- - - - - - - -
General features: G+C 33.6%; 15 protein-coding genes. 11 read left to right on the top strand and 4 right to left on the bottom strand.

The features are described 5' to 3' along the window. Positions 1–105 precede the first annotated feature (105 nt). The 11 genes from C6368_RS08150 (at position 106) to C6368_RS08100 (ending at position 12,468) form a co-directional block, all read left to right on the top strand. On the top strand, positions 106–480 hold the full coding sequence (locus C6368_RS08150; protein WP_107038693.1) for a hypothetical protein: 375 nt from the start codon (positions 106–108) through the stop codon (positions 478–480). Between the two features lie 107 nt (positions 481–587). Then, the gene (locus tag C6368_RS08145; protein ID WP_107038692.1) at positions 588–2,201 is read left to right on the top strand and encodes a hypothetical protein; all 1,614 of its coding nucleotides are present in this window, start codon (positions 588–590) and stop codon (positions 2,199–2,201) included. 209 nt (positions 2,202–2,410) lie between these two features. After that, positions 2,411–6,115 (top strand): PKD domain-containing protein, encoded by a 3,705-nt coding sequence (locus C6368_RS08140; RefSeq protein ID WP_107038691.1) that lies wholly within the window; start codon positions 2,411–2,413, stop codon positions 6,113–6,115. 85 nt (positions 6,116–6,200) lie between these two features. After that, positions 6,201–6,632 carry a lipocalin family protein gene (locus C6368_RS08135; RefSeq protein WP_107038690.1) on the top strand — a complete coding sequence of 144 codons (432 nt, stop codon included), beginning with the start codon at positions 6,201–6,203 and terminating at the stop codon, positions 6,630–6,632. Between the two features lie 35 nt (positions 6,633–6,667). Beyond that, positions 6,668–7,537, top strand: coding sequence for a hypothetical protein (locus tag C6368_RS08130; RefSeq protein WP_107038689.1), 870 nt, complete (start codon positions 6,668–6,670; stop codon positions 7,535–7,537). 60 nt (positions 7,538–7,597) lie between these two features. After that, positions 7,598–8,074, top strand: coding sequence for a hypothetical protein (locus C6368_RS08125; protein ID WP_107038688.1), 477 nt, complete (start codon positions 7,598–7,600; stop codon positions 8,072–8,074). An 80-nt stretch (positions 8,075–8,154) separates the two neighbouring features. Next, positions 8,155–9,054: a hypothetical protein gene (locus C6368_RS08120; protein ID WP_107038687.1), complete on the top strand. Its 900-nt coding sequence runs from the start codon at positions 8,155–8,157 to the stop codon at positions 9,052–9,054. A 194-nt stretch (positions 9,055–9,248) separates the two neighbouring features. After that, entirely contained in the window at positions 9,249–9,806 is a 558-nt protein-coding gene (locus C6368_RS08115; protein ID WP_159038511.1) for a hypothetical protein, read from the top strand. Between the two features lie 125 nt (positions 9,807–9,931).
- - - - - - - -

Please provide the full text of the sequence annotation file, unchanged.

General features: G+C 33.6%; 15 protein-coding genes. 11 read left to right on the top strand and 4 right to left on the bottom strand.

The features are described 5' to 3' along the window. Positions 1–105 precede the first annotated feature (105 nt). The 11 genes from C6368_RS08150 (at position 106) to C6368_RS08100 (ending at position 12,468) form a co-directional block, all read left to right on the top strand. On the top strand, positions 106–480 hold the full coding sequence (locus C6368_RS08150; protein WP_107038693.1) for a hypothetical protein: 375 nt from the start codon (positions 106–108) through the stop codon (positions 478–480). Between the two features lie 107 nt (positions 481–587). Then, the gene (locus tag C6368_RS08145; protein ID WP_107038692.1) at positions 588–2,201 is read left to right on the top strand and encodes a hypothetical protein; all 1,614 of its coding nucleotides are present in this window, start codon (positions 588–590) and stop codon (positions 2,199–2,201) included. 209 nt (positions 2,202–2,410) lie between these two features. After that, positions 2,411–6,115 (top strand): PKD domain-containing protein, encoded by a 3,705-nt coding sequence (locus C6368_RS08140; RefSeq protein ID WP_107038691.1) that lies wholly within the window; start codon positions 2,411–2,413, stop codon positions 6,113–6,115. 85 nt (positions 6,116–6,200) lie between these two features. After that, positions 6,201–6,632 carry a lipocalin family protein gene (locus C6368_RS08135; RefSeq protein WP_107038690.1) on the top strand — a complete coding sequence of 144 codons (432 nt, stop codon included), beginning with the start codon at positions 6,201–6,203 and terminating at the stop codon, positions 6,630–6,632. Between the two features lie 35 nt (positions 6,633–6,667). Beyond that, positions 6,668–7,537, top strand: coding sequence for a hypothetical protein (locus tag C6368_RS08130; RefSeq protein WP_107038689.1), 870 nt, complete (start codon positions 6,668–6,670; stop codon positions 7,535–7,537). 60 nt (positions 7,538–7,597) lie between these two features. After that, positions 7,598–8,074, top strand: coding sequence for a hypothetical protein (locus C6368_RS08125; protein ID WP_107038688.1), 477 nt, complete (start codon positions 7,598–7,600; stop codon positions 8,072–8,074). An 80-nt stretch (positions 8,075–8,154) separates the two neighbouring features. Next, positions 8,155–9,054: a hypothetical protein gene (locus C6368_RS08120; protein ID WP_107038687.1), complete on the top strand. Its 900-nt coding sequence runs from the start codon at positions 8,155–8,157 to the stop codon at positions 9,052–9,054. A 194-nt stretch (positions 9,055–9,248) separates the two neighbouring features. After that, entirely contained in the window at positions 9,249–9,806 is a 558-nt protein-coding gene (locus C6368_RS08115; protein ID WP_159038511.1) for a hypothetical protein, read from the top strand. Between the two features lie 125 nt (positions 9,807–9,931).